Fisher Historians Receive Second NEH Grant for Veterans Dialogue Project

July 9, 2020

Two faculty members at St. John Fisher College received a second round of funding from the National Endowment for the Humanities (NEH), to support the continuation of a project aimed at generating discussions of duty, patriotism, and loyalty among Rochester-based veterans.

Seal: National Endowment for the Humanities

Dr. Carolyn Vacca, associate professor and chair of the History Department, and Dr. Frederick Dotolo, associate professor of history, first earned NEH funding in spring 2017 through the organization’s special Dialogues on the Experience of War grant. The NEH program supports the study and discussion of important humanities sources about war and military service. The grant was secured with assistance from the Office of Sponsored Programs.

One of only nine projects funded from across the country, Vacca and Dotolo will continue to foster discussions among students and veterans about how war can inform a diverse understanding of the concepts of duty, patriotism, and loyalty. Over the course of two years, students conducted 107 interviews with veterans.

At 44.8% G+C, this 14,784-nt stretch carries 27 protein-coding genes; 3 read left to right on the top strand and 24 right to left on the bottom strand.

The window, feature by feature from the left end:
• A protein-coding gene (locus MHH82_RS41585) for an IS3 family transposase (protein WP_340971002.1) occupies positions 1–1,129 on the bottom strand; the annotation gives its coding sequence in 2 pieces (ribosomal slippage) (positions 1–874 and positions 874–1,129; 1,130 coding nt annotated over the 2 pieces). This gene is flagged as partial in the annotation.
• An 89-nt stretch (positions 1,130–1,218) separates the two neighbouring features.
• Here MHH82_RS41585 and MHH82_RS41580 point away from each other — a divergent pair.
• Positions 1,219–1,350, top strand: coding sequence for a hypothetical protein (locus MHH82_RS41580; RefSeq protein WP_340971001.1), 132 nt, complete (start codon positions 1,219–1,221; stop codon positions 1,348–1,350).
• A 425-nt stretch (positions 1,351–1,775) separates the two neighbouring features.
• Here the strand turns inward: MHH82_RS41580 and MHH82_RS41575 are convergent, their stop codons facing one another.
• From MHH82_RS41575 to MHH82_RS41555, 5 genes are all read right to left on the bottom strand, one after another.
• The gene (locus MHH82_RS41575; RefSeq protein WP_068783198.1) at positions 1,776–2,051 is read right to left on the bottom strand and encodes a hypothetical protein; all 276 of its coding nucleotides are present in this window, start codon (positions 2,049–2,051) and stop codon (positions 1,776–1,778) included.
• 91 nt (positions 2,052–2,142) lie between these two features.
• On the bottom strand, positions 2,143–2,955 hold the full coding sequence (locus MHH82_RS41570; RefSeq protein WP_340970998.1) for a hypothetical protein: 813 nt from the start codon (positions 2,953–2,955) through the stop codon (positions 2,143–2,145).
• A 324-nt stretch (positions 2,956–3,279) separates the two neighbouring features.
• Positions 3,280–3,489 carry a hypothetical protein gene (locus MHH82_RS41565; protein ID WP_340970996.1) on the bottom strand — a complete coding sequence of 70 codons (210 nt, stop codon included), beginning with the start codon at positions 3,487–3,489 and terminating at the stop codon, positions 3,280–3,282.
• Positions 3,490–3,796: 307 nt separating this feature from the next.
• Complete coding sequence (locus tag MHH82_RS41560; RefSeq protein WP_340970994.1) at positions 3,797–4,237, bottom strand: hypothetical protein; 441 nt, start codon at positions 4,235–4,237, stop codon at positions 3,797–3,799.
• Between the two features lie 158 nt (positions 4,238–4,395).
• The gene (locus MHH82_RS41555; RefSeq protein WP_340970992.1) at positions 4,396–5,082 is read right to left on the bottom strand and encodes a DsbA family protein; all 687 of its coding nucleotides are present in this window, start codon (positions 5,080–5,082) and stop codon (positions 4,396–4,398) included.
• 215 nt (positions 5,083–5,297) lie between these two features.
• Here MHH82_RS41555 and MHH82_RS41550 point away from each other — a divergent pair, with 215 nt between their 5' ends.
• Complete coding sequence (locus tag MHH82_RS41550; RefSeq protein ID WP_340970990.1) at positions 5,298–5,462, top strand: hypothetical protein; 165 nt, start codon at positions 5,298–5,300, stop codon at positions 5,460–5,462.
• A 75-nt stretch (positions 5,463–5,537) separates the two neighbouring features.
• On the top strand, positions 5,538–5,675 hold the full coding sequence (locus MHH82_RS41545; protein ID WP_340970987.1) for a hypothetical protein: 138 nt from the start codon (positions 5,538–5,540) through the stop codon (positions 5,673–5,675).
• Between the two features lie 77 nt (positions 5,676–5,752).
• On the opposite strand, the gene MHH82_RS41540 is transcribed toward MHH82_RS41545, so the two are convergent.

“Our students have never known anything but a volunteer service and many of these veterans served during the time of the draft, which is a different experience in some ways,” said Vacca. “They interviewed veterans with a range of experiences from serving as a pediatrician at a base in Texas to women who served abroad during World War II. It really opened up ideas about the dimensions of service and what it means to serve.”

The experience also helped students hone skills in conducting interviews and learning best practices in moderating discussions.

“Most students, because their experience of discussion comes from professors, are used to asking questions that have predictable answers and that guide them down a path,” said Vacca. “In this discussion training, we talk about shared authority and open-ended discussion. No one really owns the discussion; instead, everyone participates equally. So students create a map of the discussion, start the interview, and let the interviewees go down their own path.”

Created in 1965 as an independent federal agency, the NEH supports research and learning in history, literature, philosophy, and other areas of the humanities by funding selected, peer-reviewed proposals from around the nation.

The next round of funding will help expand the reach of the discussions, engaging with more veterans in and around Monroe County. The researchers plan to collaborate with area nursing homes, Monroe County Jail, Western New York Heroes, and Monroe County Libraries to reach out to veterans and host dialogues.

“Our goal is help reach the broadest array of veterans we can to really build an oral history of their experiences serving in the military,” Vacca said.